(Lamb, 2004) It seems a good point at which to discuss possible interventions in the light of what looks to be a recurring crisis both economic and life impacting. Policy Directions As oil prices increase all across the world, the situation is viewed with differing viewpoints. Some tend to take quite an amiable view, seeming to suggest that the situation is temporary. If prices have increased, it is due to a supply side imbalance, which can be corrected. Constraints within the supply chain are therefore behind the present situation.
A second, foreboding viewpoint is that the present crisis is due to a genuine supply problem with crude oil. The price hike is due to an increasing demand originating from newly emergent economies like China. If this is true, the truth is far more difficult to face. We are then to be confronted with a situation where oil reserves will swiftly dwindle. Logically, the second scenario seems to be more real. Evidence of this is seen everywhere, yet policymakers in government seem to be going about with the business as usual attitude. (Border, 2006) The availability of oil is finite.
Moreover, the search for alternatives outlived its usefulness several years ago. It is not pragmatic to blame the machinations of a few countries for this crisis. In the 1970’s, the presence of crude oil reserves in countries promised self-dependence and less reliance on imports. Gradually, reserves started dwindling in the face of seemingly endless demand. Now, some of these countries are back again to being reliant on oil imports, When new oil wells were tapped in some countries in the 70’s, prices were $ 2 per barrel; they are now $ 100 a barrel.
Though supply side economics can only partly explain the present situation, the problem is here to stay. Some even say that the end of the oil era is near. (King, 2005) Most countries depend upon imported quantities of crude petroleum, which is the main source for powering transport. There are great distances separating populations and the rising prices considerably add to the cost of goods transported. Further, if we believe that supply constraints are the main cause for the rise in prices of fuel, then we also believe prices are correctible by regulatory intervention.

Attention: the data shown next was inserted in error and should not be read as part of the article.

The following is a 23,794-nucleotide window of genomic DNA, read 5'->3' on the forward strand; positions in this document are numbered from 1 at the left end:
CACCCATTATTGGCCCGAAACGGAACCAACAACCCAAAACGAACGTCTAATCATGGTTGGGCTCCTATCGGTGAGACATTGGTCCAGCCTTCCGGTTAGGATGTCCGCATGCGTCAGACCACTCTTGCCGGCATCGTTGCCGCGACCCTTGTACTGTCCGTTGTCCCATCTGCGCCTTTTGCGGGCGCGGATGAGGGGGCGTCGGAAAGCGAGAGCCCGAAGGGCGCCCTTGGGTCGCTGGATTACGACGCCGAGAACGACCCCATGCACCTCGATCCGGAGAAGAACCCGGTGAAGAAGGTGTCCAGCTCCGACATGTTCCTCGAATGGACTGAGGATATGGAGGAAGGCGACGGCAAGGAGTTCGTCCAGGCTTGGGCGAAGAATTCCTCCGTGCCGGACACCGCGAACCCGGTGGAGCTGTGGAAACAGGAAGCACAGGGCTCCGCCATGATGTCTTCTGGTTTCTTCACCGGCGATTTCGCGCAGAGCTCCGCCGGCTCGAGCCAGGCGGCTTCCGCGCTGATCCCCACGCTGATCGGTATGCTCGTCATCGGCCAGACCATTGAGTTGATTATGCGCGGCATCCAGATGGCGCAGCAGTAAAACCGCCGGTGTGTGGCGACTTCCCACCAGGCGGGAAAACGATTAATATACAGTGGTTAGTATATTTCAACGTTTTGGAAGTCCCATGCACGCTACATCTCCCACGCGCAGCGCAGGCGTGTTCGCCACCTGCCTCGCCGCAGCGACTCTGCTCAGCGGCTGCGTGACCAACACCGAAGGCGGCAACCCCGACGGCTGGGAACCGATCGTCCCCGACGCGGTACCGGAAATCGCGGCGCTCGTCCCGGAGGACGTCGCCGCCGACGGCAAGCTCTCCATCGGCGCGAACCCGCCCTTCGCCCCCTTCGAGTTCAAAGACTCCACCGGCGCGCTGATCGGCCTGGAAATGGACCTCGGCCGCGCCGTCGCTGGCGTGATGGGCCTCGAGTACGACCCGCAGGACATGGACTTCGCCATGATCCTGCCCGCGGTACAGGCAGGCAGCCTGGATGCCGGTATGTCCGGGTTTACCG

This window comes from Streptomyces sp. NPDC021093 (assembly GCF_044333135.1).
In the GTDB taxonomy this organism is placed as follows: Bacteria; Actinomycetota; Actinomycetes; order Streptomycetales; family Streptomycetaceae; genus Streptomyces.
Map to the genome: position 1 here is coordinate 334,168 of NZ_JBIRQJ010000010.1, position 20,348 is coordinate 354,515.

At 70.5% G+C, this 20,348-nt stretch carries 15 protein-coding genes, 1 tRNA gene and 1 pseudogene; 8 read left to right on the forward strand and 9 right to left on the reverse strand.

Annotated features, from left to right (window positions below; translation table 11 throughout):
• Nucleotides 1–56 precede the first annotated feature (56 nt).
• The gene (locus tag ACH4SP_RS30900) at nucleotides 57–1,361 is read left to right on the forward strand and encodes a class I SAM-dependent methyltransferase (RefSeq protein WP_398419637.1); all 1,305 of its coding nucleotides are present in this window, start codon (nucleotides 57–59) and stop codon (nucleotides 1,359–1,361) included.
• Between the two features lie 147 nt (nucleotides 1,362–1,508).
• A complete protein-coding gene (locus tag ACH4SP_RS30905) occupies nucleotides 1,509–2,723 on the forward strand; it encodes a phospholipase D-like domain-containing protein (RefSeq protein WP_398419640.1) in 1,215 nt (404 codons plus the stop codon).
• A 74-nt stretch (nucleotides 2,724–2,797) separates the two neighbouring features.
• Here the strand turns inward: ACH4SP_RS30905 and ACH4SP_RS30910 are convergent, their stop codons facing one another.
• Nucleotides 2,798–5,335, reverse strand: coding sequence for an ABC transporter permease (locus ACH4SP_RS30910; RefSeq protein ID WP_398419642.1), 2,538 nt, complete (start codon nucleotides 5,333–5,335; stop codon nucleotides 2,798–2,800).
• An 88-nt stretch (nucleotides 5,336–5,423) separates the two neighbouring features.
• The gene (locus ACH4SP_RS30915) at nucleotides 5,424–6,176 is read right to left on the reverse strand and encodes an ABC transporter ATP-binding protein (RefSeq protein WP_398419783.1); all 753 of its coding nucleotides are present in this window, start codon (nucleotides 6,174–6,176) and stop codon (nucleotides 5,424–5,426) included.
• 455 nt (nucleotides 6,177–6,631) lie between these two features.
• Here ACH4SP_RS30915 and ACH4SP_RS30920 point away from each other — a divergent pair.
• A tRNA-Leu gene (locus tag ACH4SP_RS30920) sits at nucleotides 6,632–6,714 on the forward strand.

The truth is that if there are genuine constraints on the supply of oil, then tweaking the situation a bit by levying taxes or excise is futile. The fundamental question we should be asking ourselves is should we continue to rely on oil. Knee jerk reactions will not lead anywhere and visionary leadership is required. Bold new initiatives in the direction of alternative fuels and energy sources can be combined with creative thinking on issue of transporting people and goods across vast territories. The search for sustainable alternatives which go beyond the cliched are staring us in the face; ethanol, bio diesel and natural gas.
They are quite capable of being adapted in the short even medium terms. Bio diesel offers commercial development potential, far more cost efficient than petroleum or even crude oil. It is poised for use in the automotive industry. It is a product derived from waste oil or oil seed crops. Jatropha, the plant from which this fuel is derived can be grown almost anywhere and is not very costly to cultivate. The costs of bringing bio diesel to market are not very prohibitive and it has been seen to be an alternative to petrol and can be used in commercial and luxury cars.
However, the initial tests have proved difficult mainly because of its limited market access. (Deb, 2005) Ethanol is a viable option as it can be environmentally sustainable. It is also an economically promising alternative. It can deliver up to 10% of our petrol needs and can be transported easily using available means. This looks to be a solution, which can be immediately put to use. Natural gas is possibly an exciting new alternative which has far greater possibilities than either ethanol or bio diesel.
In terms of volume, natural gas is more commercially capable of being converted to fit a large number of vehicles. Cooking gas can be used to fuel vehicles and can be refilled conveniently. It has the potential to run-to-run a fleet of buses or cars. It has the advantage of being environmentally sustainable. It is already in use commercially in some parts of the world, including some densely populated cities. LPG is the fuel driving vehicles there. In some cities as in New Delhi, the use of ethanol-powered vehicles is statutory.
This is seen as an environmentally less harmful element than petrol and even commercial vehicles are now fitted with ethanol. (Kar, 2005) A mix of these alternatives must now be made operational to be used at a pace matching the rise of crude oil prices. These must be viable and cost efficient. For example, ethanol and natural gas can be used in the energy bridge for bus and transport fleets. Bio diesel could be effective for powering hybrid cars and buses. The regulatory framework is in place for future initiatives as far as developing hybrid transport systems are concerned.
At the same time, it is also important on the research side, to develop hydrogen based fuel cell technologies. The costs of being dependent upon crude oil are high. Governments need to be realistic about the need for a transport system, which will look at future needs and requirements and come up with compatible solutions. Ultimately, pricing and taxation policies have a constructive purpose. This can only be achieved if there is a way to carry them into future environments. The need is to make alternatives available to all. Substance more than popular moves is crucial. (Dennis, 2006)